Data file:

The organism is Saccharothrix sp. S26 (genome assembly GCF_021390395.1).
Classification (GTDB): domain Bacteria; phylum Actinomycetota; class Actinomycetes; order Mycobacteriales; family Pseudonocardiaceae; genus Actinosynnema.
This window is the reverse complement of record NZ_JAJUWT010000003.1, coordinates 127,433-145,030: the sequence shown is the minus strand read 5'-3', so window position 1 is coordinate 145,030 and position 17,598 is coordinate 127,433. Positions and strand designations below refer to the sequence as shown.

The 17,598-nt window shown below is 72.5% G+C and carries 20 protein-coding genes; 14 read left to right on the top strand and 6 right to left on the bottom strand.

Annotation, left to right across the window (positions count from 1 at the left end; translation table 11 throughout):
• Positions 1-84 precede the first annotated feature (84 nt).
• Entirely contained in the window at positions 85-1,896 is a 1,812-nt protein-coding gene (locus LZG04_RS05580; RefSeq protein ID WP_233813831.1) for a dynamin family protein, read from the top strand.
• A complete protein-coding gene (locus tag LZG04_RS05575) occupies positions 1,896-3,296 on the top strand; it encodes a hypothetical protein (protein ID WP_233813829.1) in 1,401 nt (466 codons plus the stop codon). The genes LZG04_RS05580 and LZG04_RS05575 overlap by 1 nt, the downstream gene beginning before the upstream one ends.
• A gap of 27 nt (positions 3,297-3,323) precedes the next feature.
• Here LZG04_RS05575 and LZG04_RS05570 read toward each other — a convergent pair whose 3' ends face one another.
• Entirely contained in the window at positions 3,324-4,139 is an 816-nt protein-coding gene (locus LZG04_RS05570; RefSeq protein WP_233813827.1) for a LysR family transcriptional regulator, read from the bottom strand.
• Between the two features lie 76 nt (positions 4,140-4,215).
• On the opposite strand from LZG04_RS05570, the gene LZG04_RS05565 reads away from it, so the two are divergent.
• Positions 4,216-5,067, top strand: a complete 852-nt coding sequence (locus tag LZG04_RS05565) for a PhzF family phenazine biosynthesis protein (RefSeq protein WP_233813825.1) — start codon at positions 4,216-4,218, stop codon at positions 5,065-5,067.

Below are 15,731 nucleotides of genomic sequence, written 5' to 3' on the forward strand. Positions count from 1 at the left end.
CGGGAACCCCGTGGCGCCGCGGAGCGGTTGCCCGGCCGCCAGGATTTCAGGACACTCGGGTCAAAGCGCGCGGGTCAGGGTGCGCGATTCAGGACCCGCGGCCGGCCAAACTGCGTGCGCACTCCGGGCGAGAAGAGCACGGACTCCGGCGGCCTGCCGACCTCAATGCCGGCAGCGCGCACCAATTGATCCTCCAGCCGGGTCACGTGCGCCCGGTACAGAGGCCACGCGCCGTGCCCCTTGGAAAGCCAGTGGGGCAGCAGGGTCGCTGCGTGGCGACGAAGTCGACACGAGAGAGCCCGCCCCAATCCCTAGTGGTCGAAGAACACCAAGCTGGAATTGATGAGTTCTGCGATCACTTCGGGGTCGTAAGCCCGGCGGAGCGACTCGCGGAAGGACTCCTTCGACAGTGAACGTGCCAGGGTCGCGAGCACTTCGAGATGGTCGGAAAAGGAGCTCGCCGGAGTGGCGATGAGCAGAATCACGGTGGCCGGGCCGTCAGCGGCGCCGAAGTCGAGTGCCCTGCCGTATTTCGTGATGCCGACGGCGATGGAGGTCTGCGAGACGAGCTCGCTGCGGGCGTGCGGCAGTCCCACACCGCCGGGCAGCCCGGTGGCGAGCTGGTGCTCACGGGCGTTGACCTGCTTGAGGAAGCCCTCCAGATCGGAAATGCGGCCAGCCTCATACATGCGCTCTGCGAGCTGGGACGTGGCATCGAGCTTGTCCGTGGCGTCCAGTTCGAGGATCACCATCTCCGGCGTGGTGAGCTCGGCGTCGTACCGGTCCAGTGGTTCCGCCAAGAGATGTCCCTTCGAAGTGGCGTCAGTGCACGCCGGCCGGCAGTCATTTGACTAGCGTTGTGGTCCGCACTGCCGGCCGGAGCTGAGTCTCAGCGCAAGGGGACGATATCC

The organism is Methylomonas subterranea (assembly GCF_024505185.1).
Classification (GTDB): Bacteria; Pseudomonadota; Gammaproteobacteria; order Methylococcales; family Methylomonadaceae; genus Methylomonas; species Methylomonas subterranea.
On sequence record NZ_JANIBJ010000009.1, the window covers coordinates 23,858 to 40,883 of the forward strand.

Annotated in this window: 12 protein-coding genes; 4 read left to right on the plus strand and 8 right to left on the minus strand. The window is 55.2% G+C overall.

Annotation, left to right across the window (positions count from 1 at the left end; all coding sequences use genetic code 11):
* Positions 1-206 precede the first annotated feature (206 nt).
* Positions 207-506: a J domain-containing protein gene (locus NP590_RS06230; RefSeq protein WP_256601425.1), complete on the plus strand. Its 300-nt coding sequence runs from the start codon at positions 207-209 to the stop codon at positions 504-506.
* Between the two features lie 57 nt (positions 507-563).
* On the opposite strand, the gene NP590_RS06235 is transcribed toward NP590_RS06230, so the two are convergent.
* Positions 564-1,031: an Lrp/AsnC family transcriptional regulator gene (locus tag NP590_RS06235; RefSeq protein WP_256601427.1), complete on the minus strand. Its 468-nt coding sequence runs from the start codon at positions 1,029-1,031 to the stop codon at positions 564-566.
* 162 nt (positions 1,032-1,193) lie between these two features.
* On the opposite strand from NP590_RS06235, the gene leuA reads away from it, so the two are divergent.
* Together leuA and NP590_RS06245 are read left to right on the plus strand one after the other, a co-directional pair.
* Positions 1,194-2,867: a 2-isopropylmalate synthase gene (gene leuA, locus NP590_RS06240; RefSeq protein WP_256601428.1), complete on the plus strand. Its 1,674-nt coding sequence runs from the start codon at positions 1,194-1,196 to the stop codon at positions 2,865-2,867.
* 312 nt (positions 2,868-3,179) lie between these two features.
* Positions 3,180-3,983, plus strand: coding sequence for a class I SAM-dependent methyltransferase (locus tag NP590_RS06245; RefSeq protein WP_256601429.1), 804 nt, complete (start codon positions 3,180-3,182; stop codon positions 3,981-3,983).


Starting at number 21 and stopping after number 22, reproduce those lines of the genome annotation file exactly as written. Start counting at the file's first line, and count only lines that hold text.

Annotation, left to right across the window (positions count from 1 at the left end; all coding sequences use genetic code 11):
* Positions 1-206 precede the first annotated feature (206 nt).